As part of Healthy Aging Month, AIMBE, in cooperation with the Congressional Research and Development Caucus, hosted a congressional lunch briefing featuring two biomedical engineers that have made tremendous strides in eye health care, including the Inventor of the World’s First Artificial Retina.
It is projected that the annual cost of vision disorders in the United States by 2050 will be $373 billion−or $717 billion when adjusted for inflation. This cost is driven by an aging population in need of more advanced eye health care.
Nearly 40 congressional staffers attended this important discussion about how biomedical engineers are working to solve this problem through research and development supported by federal science agencies, including the National Eye Institute.
Tejal Desai, PhD, Professor and Chair of Bioengineering and Therapeutic Sciences at the University of California, San Francisco (UCSF), and Mark S. Humayun, MD, PhD, Cornelius J. Pings Chair in Biomedical Sciences at the University of Southern California (USC), briefed congressional staff about their work developing new technologies and therapies for treating vision loss.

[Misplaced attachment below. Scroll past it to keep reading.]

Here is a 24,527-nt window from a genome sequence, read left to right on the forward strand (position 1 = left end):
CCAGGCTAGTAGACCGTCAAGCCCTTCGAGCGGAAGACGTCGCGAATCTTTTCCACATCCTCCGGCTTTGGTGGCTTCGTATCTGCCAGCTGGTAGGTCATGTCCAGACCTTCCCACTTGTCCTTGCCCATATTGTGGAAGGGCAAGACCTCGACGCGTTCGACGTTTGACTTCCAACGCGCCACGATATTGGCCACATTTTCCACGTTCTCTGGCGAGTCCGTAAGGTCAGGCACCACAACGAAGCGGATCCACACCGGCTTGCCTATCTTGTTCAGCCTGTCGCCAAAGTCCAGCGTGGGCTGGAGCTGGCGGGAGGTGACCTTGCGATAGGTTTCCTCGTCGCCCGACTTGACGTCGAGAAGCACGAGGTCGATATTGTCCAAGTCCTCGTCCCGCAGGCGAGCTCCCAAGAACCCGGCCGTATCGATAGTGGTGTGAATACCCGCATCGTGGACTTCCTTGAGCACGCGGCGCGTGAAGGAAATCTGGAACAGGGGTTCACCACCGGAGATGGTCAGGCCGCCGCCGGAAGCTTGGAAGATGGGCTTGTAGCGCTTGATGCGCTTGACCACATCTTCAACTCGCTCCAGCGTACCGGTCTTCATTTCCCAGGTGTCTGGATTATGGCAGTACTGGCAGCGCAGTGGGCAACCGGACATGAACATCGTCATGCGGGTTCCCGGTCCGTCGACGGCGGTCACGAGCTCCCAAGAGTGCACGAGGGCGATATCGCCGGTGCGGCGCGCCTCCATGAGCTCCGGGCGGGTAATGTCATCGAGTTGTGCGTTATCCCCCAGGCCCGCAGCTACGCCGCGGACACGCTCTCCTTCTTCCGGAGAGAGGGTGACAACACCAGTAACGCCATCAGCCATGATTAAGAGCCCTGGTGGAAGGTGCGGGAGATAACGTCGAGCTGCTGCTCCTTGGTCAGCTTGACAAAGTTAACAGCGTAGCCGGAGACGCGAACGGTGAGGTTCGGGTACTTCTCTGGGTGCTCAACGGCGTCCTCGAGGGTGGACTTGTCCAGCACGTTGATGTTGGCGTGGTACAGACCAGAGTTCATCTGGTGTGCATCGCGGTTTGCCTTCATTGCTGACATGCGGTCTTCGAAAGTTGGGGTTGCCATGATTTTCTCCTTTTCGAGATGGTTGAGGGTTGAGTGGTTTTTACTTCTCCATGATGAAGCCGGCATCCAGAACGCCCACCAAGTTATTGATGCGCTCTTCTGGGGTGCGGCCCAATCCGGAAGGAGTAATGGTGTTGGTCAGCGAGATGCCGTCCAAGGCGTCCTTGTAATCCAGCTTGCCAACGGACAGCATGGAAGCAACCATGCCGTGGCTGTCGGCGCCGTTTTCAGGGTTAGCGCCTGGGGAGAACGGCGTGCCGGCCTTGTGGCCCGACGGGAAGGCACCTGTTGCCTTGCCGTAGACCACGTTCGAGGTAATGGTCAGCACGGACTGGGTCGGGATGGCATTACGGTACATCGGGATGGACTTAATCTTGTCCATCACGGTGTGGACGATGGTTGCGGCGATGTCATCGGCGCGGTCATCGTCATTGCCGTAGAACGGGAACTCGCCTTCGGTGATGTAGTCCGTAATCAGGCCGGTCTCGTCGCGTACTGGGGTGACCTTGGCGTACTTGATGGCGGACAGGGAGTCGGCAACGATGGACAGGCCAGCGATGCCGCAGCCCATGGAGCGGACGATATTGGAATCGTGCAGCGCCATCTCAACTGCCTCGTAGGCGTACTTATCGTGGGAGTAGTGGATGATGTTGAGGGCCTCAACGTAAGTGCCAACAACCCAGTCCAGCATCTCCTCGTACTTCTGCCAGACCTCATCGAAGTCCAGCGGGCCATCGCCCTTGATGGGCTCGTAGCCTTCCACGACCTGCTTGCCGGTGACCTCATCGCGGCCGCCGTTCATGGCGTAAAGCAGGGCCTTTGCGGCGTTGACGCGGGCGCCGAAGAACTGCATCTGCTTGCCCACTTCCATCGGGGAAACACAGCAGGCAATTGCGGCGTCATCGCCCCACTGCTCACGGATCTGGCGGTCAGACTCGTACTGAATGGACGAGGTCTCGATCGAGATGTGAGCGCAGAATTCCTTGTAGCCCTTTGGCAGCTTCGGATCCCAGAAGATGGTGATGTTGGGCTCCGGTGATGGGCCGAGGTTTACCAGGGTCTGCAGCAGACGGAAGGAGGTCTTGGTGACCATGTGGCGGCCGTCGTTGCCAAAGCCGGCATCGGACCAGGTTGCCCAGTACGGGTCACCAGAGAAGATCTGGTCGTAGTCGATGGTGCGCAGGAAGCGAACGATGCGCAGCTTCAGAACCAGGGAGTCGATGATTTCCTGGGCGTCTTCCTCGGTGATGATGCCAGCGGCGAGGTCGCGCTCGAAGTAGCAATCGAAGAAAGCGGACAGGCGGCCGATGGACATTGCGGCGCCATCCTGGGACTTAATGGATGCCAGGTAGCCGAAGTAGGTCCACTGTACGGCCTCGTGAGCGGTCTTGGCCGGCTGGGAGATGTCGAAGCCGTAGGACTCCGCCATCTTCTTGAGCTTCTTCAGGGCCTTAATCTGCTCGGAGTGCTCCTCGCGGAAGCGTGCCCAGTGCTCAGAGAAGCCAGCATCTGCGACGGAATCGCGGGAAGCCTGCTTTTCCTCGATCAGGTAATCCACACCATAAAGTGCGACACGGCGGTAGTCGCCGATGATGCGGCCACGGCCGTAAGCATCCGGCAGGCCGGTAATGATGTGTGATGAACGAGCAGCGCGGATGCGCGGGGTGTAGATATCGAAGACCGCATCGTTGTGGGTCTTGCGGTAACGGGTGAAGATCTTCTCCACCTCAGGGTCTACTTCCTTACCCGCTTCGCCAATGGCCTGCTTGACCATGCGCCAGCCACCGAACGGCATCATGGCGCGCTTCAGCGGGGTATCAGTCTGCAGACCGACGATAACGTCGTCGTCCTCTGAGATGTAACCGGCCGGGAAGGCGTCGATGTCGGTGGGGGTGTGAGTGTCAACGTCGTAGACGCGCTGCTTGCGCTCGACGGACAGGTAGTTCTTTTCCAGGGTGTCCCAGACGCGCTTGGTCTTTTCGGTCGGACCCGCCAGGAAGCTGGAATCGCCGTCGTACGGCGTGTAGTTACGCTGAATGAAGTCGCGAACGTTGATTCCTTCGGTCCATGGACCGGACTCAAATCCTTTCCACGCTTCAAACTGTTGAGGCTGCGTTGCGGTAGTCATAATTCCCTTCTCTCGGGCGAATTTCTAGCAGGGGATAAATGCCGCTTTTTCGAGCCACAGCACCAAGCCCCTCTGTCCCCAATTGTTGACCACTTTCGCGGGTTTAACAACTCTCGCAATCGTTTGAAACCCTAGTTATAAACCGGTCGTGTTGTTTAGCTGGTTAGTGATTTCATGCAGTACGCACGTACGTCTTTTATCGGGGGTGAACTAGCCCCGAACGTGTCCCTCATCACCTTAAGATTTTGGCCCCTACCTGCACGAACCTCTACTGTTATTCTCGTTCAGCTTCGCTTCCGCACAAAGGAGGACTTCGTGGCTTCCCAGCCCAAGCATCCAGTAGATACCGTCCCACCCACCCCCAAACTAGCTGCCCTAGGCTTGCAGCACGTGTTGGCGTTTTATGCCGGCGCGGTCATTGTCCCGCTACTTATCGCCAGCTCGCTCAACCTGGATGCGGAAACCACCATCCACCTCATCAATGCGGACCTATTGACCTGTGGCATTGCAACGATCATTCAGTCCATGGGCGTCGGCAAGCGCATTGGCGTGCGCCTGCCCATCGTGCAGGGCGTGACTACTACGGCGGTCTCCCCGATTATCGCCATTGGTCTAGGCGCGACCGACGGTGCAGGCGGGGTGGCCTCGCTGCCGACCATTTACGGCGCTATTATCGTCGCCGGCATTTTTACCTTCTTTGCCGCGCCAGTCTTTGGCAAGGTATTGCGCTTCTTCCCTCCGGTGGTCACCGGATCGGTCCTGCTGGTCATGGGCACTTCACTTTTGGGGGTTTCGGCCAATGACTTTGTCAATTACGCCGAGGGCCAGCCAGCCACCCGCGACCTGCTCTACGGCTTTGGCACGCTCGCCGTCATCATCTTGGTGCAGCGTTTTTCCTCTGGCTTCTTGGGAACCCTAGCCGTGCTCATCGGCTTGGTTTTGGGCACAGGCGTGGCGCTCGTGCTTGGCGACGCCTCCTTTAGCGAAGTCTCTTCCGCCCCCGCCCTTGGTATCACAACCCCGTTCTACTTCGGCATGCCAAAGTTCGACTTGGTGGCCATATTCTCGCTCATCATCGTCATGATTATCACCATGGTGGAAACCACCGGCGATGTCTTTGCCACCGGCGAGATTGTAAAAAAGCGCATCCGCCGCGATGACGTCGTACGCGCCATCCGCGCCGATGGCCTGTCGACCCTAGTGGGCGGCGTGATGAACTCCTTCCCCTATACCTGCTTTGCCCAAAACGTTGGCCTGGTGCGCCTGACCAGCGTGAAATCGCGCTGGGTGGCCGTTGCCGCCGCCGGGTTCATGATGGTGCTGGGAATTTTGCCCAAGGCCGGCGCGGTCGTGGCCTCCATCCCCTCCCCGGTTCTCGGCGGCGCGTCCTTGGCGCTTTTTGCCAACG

Dr. Desai discussed her work using nanotechnology to deliver medicine to hard-to-reach areas of the eye more precisely and efficiently, without having to go to the doctor for weekly shots. New drug delivery methods for therapeutic eye treatments are critical in increasing the quality of life for vision patients, as well as reducing costs.
Dr. Humayun highlighted his work on the Arugus II, the first FDA-approved retinal prothesis that offers an unprecedented degree of sight to patients with complete retinal blindness. The project was funded by National Institutes of Health (NIH)/National Eye Institute, Office of Science at the U.S. Department of Energy, National Science Foundation, W.M. Keck Foundation, and Research to Prevent Blindness.